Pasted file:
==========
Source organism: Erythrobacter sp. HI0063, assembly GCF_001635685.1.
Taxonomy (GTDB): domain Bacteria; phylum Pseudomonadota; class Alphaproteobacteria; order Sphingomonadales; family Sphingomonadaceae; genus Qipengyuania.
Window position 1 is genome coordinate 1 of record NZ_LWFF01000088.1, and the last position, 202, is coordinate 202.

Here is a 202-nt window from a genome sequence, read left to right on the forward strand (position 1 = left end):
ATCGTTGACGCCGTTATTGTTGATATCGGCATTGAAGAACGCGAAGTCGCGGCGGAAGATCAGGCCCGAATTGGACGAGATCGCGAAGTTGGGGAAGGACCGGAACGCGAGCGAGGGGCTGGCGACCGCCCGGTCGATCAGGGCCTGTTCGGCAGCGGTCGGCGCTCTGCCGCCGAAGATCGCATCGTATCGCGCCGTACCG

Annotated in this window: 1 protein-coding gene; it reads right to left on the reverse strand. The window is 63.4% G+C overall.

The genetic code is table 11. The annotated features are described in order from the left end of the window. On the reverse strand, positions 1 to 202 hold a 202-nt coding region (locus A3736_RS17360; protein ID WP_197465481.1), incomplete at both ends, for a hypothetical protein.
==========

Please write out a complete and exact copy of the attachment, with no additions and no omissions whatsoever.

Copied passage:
Source organism: Erythrobacter sp. HI0063, assembly GCF_001635685.1.
Taxonomy (GTDB): domain Bacteria; phylum Pseudomonadota; class Alphaproteobacteria; order Sphingomonadales; family Sphingomonadaceae; genus Qipengyuania.
Window position 1 is genome coordinate 1 of record NZ_LWFF01000088.1, and the last position, 202, is coordinate 202.

Here is a 202-nt window from a genome sequence, read left to right on the forward strand (position 1 = left end):
ATCGTTGACGCCGTTATTGTTGATATCGGCATTGAAGAACGCGAAGTCGCGGCGGAAGATCAGGCCCGAATTGGACGAGATCGCGAAGTTGGGGAAGGACCGGAACGCGAGCGAGGGGCTGGCGACCGCCCGGTCGATCAGGGCCTGTTCGGCAGCGGTCGGCGCTCTGCCGCCGAAGATCGCATCGTATCGCGCCGTACCG

Annotated in this window: 1 protein-coding gene; it reads right to left on the reverse strand. The window is 63.4% G+C overall.

The genetic code is table 11. The annotated features are described in order from the left end of the window. On the reverse strand, positions 1 to 202 hold a 202-nt coding region (locus A3736_RS17360; protein ID WP_197465481.1), incomplete at both ends, for a hypothetical protein.